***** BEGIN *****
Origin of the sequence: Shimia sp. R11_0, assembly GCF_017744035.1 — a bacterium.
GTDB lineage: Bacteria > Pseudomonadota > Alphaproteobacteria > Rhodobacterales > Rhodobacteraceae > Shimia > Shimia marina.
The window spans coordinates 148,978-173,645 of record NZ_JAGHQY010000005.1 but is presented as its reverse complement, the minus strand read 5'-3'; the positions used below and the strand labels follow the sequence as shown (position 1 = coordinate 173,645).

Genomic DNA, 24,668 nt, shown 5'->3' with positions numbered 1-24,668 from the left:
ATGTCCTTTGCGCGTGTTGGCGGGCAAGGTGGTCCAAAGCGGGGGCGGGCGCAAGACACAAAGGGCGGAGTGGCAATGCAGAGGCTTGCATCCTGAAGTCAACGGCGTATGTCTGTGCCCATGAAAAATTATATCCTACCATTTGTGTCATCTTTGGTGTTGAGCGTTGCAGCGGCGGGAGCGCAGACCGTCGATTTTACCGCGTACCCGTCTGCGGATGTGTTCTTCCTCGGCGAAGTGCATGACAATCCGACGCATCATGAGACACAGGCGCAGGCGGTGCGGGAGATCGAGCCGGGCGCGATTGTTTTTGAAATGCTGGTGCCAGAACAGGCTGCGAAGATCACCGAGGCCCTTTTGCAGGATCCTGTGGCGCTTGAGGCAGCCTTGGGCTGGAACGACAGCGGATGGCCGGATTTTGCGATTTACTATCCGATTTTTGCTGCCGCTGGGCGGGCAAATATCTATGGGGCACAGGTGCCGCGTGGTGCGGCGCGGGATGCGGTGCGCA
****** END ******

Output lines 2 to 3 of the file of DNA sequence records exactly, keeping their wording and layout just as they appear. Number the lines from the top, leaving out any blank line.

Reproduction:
GTDB lineage: Bacteria > Pseudomonadota > Alphaproteobacteria > Rhodobacterales > Rhodobacteraceae > Shimia > Shimia marina.
The window spans coordinates 148,978-173,645 of record NZ_JAGHQY010000005.1 but is presented as its reverse complement, the minus strand read 5'-3'; the positions used below and the strand labels follow the sequence as shown (position 1 = coordinate 173,645).